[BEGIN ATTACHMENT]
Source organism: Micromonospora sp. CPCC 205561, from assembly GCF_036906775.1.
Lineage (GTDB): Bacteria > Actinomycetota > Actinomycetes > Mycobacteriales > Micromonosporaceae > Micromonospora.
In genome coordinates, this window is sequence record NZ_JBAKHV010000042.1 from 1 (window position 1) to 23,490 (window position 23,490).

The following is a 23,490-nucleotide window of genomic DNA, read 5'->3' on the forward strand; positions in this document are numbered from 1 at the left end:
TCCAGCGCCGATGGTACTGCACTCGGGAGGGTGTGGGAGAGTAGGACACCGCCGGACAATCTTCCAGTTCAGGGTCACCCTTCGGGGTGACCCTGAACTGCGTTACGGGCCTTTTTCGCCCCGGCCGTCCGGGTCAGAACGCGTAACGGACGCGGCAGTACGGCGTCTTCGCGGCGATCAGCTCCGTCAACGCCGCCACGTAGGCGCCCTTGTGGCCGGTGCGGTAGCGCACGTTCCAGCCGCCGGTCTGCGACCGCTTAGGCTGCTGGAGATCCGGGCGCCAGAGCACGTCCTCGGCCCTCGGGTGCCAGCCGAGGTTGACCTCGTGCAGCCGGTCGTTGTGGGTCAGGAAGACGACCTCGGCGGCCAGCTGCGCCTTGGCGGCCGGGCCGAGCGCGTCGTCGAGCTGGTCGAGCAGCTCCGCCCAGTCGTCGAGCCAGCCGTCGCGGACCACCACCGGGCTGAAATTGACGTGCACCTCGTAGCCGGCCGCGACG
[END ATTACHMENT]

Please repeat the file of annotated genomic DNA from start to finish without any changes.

Source organism: Micromonospora sp. CPCC 205561, from assembly GCF_036906775.1.
Lineage (GTDB): Bacteria > Actinomycetota > Actinomycetes > Mycobacteriales > Micromonosporaceae > Micromonospora.
In genome coordinates, this window is sequence record NZ_JBAKHV010000042.1 from 1 (window position 1) to 23,490 (window position 23,490).

The following is a 23,490-nucleotide window of genomic DNA, read 5'->3' on the forward strand; positions in this document are numbered from 1 at the left end:
TCCAGCGCCGATGGTACTGCACTCGGGAGGGTGTGGGAGAGTAGGACACCGCCGGACAATCTTCCAGTTCAGGGTCACCCTTCGGGGTGACCCTGAACTGCGTTACGGGCCTTTTTCGCCCCGGCCGTCCGGGTCAGAACGCGTAACGGACGCGGCAGTACGGCGTCTTCGCGGCGATCAGCTCCGTCAACGCCGCCACGTAGGCGCCCTTGTGGCCGGTGCGGTAGCGCACGTTCCAGCCGCCGGTCTGCGACCGCTTAGGCTGCTGGAGATCCGGGCGCCAGAGCACGTCCTCGGCCCTCGGGTGCCAGCCGAGGTTGACCTCGTGCAGCCGGTCGTTGTGGGTCAGGAAGACGACCTCGGCGGCCAGCTGCGCCTTGGCGGCCGGGCCGAGCGCGTCGTCGAGCTGGTCGAGCAGCTCCGCCCAGTCGTCGAGCCAGCCGTCGCGGACCACCACCGGGCTGAAATTGACGTGCACCTCGTAGCCGGCCGCGACG